Why Fiancées Are Like Dick Cheney

I just had to ask my fiancée to tell me again why we’re not having the wedding of my … well, not dreams, but let’s say whims.

I’d imagined bringing everyone to a lakeside resort somewhere in Ontario for a weekend, which in my mind would result in a truly special 36 to 48 hours of fun and relaxed bonding for family and close friends, who would remember it for the rest of their lives. That was my pitch, anyway.

My fiancée, as usual, had to play the realist. In the days following the proposal, we — mostly she — trolled web sites and downloaded PDF brochures for pretty much every resort within a few hours’ drive of Toronto.

Even trying my idea in the most sensible way possible and with a small invitation list would blow our modest budget to bits. (We’re mostly paying for the wedding ourselves, which is a whole other column.)

Here’s the thing that makes me very different from my fiancée: In the ensusing months, I’d actually forgotten all of that, which is why I had to ask again why we weren’t going with my idea (not that it’s a big deal).

Needless to say, the responsibility for planning has been divided somewhat less than evenly. Only one of us maintains a wedding binder brimming with clippings and lists and ideas. Oh, and you can guess who whipped up the budget spreadsheet.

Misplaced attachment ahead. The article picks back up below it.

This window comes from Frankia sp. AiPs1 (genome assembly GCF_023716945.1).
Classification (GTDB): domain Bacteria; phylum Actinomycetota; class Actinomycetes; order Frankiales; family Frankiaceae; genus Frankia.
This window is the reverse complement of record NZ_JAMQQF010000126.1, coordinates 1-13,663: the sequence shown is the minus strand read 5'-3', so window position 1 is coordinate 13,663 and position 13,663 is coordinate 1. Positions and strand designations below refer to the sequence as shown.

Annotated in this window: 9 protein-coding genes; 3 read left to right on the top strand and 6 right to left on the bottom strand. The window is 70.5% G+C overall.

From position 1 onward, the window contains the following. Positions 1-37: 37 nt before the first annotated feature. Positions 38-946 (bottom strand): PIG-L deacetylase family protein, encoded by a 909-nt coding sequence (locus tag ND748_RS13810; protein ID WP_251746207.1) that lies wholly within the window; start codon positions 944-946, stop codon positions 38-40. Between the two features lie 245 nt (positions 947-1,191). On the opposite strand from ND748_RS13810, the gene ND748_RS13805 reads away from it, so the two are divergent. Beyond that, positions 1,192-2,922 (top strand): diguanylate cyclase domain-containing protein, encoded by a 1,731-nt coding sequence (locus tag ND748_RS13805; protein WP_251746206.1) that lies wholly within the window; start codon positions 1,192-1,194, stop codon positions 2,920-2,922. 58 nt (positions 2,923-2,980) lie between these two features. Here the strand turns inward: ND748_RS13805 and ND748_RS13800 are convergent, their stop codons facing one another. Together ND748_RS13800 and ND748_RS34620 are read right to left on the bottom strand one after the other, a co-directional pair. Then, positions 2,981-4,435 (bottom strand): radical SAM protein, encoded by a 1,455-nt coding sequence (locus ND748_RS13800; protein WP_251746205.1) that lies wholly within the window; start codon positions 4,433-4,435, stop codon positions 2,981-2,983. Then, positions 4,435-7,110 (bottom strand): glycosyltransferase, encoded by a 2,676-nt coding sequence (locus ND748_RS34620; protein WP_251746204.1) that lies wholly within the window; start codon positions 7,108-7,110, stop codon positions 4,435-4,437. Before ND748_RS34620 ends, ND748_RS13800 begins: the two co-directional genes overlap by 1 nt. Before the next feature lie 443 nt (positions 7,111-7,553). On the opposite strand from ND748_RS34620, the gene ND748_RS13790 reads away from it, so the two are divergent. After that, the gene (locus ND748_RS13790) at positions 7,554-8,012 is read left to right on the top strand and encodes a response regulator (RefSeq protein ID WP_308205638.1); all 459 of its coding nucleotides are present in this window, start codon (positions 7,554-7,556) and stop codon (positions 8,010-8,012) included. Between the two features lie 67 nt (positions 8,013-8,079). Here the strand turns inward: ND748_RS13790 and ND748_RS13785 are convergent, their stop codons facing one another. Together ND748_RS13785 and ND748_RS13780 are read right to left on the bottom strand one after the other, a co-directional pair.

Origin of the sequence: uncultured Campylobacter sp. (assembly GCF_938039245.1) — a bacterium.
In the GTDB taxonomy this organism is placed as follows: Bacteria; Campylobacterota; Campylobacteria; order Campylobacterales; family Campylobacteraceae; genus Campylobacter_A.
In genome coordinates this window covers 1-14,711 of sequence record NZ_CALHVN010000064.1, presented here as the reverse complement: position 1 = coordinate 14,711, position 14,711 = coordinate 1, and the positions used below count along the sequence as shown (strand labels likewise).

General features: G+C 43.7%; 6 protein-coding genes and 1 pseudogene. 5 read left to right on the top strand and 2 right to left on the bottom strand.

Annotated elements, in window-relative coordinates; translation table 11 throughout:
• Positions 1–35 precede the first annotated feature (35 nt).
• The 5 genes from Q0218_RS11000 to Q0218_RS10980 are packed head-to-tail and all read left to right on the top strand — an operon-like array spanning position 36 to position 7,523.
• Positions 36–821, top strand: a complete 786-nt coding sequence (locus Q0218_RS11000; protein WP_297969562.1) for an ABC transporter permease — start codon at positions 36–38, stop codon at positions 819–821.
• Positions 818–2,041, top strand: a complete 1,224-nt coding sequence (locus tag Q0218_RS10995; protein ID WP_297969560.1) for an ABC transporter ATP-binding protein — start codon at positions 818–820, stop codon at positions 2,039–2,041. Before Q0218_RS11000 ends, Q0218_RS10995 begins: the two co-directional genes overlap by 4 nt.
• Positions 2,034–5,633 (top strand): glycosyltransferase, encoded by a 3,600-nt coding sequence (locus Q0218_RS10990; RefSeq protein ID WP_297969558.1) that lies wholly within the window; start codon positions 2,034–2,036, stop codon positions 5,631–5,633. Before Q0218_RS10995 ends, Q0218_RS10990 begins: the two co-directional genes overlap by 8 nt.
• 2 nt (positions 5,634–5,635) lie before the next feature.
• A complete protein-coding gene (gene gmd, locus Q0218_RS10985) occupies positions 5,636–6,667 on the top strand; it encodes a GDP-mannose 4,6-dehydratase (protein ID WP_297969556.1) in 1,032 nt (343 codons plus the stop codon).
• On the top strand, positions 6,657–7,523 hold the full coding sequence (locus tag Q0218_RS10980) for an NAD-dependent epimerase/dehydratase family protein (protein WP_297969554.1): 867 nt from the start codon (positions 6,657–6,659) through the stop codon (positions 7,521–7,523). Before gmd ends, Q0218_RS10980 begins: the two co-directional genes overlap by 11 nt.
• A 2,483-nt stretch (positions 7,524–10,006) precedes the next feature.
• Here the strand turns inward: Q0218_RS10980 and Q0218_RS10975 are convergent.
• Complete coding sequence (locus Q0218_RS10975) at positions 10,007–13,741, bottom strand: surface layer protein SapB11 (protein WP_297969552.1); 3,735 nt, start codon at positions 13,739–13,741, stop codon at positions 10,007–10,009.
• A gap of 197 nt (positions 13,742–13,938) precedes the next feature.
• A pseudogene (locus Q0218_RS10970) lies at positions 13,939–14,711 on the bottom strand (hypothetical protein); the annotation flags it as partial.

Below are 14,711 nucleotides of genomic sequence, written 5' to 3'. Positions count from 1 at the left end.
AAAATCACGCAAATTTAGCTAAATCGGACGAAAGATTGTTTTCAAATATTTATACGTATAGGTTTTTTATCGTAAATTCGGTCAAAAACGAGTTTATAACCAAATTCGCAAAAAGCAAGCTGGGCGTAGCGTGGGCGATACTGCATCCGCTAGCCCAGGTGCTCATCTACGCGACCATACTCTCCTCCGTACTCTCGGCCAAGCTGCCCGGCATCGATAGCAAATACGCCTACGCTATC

In my last column I called my fiancée a Napoleon in an H&M dress. To look at it another way, she’s the Dick Cheney to my George W. Bush. She gives me the executive summary of the plans and I nod along, knowing the details will be patiently explained to me next time I forget.

In other words, things are working perfectly. This is the asymmetric decision-making system, after all, that put us in a well-priced townhouse with a rock-bottom mortgage, a transaction now praised for its shrewdness and prescience among family and friends.

Don’t look at me, I didn’t do it.

The latest news is that “we” have the wedding mostly planned; handing a cheque over to the venue this week will make it official. We’re looking at a stand-up, five hour cocktail reception for about 100 guests, one that fits our Honda Fit-sized financial plan. From what I understand it’s going to be a hell of a party, and you know who to thank for that.

Image courtesy of Belltown Messenger on Flickr.

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